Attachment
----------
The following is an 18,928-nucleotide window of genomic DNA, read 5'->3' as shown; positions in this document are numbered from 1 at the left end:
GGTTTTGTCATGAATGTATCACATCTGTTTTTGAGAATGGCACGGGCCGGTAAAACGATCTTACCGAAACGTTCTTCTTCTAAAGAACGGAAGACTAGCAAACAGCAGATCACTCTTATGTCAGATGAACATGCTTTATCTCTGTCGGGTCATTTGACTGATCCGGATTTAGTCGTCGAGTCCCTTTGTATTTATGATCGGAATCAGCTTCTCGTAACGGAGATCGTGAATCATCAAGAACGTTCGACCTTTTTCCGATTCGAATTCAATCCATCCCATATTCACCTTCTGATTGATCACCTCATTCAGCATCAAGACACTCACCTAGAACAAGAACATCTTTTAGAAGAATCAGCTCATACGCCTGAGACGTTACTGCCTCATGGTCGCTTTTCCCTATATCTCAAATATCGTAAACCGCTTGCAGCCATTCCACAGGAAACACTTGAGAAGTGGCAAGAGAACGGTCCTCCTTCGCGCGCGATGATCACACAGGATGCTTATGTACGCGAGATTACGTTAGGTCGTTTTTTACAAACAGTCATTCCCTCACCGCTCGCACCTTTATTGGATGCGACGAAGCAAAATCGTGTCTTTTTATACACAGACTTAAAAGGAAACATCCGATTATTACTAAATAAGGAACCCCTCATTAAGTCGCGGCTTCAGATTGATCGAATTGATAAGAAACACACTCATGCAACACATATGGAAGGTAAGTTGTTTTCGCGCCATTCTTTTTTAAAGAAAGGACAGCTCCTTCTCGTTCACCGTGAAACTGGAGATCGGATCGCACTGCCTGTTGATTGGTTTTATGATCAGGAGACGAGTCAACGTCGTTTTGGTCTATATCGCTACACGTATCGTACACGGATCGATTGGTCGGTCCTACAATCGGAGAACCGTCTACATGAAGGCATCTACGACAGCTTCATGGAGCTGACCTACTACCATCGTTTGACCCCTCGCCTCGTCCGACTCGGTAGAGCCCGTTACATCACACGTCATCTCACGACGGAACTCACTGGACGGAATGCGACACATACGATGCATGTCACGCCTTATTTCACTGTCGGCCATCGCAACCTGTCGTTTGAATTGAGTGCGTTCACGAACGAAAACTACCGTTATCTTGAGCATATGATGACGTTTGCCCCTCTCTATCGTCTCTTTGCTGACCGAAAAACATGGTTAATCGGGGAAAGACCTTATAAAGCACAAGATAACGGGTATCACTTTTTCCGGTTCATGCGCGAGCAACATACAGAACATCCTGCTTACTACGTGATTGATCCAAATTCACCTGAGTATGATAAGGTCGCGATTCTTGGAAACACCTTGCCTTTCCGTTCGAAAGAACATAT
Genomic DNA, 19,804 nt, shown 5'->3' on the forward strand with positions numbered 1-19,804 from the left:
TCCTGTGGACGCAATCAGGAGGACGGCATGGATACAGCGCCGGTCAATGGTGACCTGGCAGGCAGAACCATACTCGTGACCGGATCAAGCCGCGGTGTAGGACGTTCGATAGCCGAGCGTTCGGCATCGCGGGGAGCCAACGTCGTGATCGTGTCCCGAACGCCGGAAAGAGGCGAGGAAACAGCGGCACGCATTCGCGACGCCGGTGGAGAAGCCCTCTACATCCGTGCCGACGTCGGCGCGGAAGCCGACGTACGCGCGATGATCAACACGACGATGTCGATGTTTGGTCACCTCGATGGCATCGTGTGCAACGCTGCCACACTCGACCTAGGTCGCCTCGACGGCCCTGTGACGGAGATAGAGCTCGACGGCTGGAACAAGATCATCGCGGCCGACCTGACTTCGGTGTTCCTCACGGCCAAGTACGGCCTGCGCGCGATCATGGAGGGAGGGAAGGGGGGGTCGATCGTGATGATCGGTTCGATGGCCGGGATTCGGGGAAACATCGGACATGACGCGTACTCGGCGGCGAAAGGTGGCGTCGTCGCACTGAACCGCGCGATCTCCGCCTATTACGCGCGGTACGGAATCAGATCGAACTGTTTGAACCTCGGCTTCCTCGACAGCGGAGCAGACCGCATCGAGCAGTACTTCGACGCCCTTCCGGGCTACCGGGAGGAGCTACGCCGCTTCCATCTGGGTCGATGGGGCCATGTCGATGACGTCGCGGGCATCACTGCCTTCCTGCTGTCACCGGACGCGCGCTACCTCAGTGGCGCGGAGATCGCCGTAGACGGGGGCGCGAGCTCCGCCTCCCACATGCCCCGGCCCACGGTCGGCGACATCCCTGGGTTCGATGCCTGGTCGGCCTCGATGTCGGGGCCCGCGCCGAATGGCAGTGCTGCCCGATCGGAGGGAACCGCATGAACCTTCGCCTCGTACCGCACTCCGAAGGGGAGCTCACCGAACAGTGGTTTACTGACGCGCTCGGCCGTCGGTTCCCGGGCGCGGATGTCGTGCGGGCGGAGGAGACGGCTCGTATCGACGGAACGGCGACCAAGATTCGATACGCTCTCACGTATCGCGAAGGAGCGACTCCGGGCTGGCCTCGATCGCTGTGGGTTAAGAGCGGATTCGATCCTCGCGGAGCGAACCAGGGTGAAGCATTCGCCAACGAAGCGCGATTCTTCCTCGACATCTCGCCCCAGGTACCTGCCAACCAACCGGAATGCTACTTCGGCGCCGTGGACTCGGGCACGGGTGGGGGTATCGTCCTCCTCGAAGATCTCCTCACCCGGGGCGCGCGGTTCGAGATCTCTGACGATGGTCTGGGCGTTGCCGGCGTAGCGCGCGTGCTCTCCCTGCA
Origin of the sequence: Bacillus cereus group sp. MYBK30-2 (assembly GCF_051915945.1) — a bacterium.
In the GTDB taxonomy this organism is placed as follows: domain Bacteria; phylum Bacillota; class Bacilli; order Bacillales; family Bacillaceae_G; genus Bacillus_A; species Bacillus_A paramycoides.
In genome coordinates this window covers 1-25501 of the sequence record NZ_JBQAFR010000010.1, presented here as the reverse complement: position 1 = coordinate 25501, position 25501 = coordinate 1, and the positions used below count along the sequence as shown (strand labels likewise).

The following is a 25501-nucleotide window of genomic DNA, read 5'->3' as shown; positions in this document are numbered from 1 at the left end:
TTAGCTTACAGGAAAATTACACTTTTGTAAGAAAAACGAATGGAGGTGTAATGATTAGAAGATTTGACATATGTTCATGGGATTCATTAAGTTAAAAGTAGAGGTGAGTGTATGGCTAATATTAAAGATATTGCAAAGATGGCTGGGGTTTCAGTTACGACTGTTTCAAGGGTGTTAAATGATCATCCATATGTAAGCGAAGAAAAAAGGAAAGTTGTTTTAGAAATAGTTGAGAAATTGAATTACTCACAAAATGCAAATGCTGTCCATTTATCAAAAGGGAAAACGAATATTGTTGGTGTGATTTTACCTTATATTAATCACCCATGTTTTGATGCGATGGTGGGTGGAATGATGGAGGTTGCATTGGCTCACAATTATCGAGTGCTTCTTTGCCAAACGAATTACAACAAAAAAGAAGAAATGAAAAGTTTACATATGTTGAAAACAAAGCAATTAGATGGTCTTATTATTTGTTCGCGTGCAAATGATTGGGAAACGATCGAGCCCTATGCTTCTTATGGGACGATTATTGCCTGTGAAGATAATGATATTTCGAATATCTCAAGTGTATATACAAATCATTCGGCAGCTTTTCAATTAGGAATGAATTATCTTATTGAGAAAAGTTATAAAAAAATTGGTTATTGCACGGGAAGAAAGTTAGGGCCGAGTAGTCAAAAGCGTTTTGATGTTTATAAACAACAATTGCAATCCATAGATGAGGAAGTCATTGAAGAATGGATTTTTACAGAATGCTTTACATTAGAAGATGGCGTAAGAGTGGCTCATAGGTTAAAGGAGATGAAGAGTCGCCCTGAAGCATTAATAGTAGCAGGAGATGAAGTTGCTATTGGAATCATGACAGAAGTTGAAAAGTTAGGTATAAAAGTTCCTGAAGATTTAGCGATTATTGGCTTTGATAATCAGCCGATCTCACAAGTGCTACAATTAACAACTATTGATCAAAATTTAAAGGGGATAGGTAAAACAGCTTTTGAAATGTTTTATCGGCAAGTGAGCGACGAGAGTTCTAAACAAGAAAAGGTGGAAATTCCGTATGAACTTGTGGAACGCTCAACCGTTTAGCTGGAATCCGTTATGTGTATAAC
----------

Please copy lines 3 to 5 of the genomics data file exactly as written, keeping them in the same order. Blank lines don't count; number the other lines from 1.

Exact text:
Genomic DNA, 19,804 nt, shown 5'->3' on the forward strand with positions numbered 1-19,804 from the left:
TCCTGTGGACGCAATCAGGAGGACGGCATGGATACAGCGCCGGTCAATGGTGACCTGGCAGGCAGAACCATACTCGTGACCGGATCAAGCCGCGGTGTAGGACGTTCGATAGCCGAGCGTTCGGCATCGCGGGGAGCCAACGTCGTGATCGTGTCCCGAACGCCGGAAAGAGGCGAGGAAACAGCGGCACGCATTCGCGACGCCGGTGGAGAAGCCCTCTACATCCGTGCCGACGTCGGCGCGGAAGCCGACGTACGCGCGATGATCAACACGACGATGTCGATGTTTGGTCACCTCGATGGCATCGTGTGCAACGCTGCCACACTCGACCTAGGTCGCCTCGACGGCCCTGTGACGGAGATAGAGCTCGACGGCTGGAACAAGATCATCGCGGCCGACCTGACTTCGGTGTTCCTCACGGCCAAGTACGGCCTGCGCGCGATCATGGAGGGAGGGAAGGGGGGGTCGATCGTGATGATCGGTTCGATGGCCGGGATTCGGGGAAACATCGGACATGACGCGTACTCGGCGGCGAAAGGTGGCGTCGTCGCACTGAACCGCGCGATCTCCGCCTATTACGCGCGGTACGGAATCAGATCGAACTGTTTGAACCTCGGCTTCCTCGACAGCGGAGCAGACCGCATCGAGCAGTACTTCGACGCCCTTCCGGGCTACCGGGAGGAGCTACGCCGCTTCCATCTGGGTCGATGGGGCCATGTCGATGACGTCGCGGGCATCACTGCCTTCCTGCTGTCACCGGACGCGCGCTACCTCAGTGGCGCGGAGATCGCCGTAGACGGGGGCGCGAGCTCCGCCTCCCACATGCCCCGGCCCACGGTCGGCGACATCCCTGGGTTCGATGCCTGGTCGGCCTCGATGTCGGGGCCCGCGCCGAATGGCAGTGCTGCCCGATCGGAGGGAACCGCATGAACCTTCGCCTCGTACCGCACTCCGAAGGGGAGCTCACCGAACAGTGGTTTACTGACGCGCTCGGCCGTCGGTTCCCGGGCGCGGATGTCGTGCGGGCGGAGGAGACGGCTCGTATCGACGGAACGGCGACCAAGATTCGATACGCTCTCACGTATCGCGAAGGAGCGACTCCGGGCTGGCCTCGATCGCTGTGGGTTAAGAGCGGATTCGATCCTCGCGGAGCGAACCAGGGTGAAGCATTCGCCAACGAAGCGCGATTCTTCCTCGACATCTCGCCCCAGGTACCTGCCAACCAACCGGAATGCTACTTCGGCGCCGTGGACTCGGGCACGGGTGGGGGTATCGTCCTCCTCGAAGATCTCCTCACCCGGGGCGCGCGGTTCGAGATCTCTGACGATGGTCTGGGCGTTGCCGGCGTAGCGCGCGTGCTCTCCCTGCA
Origin of the sequence: Bacillus cereus group sp. MYBK30-2 (assembly GCF_051915945.1) — a bacterium.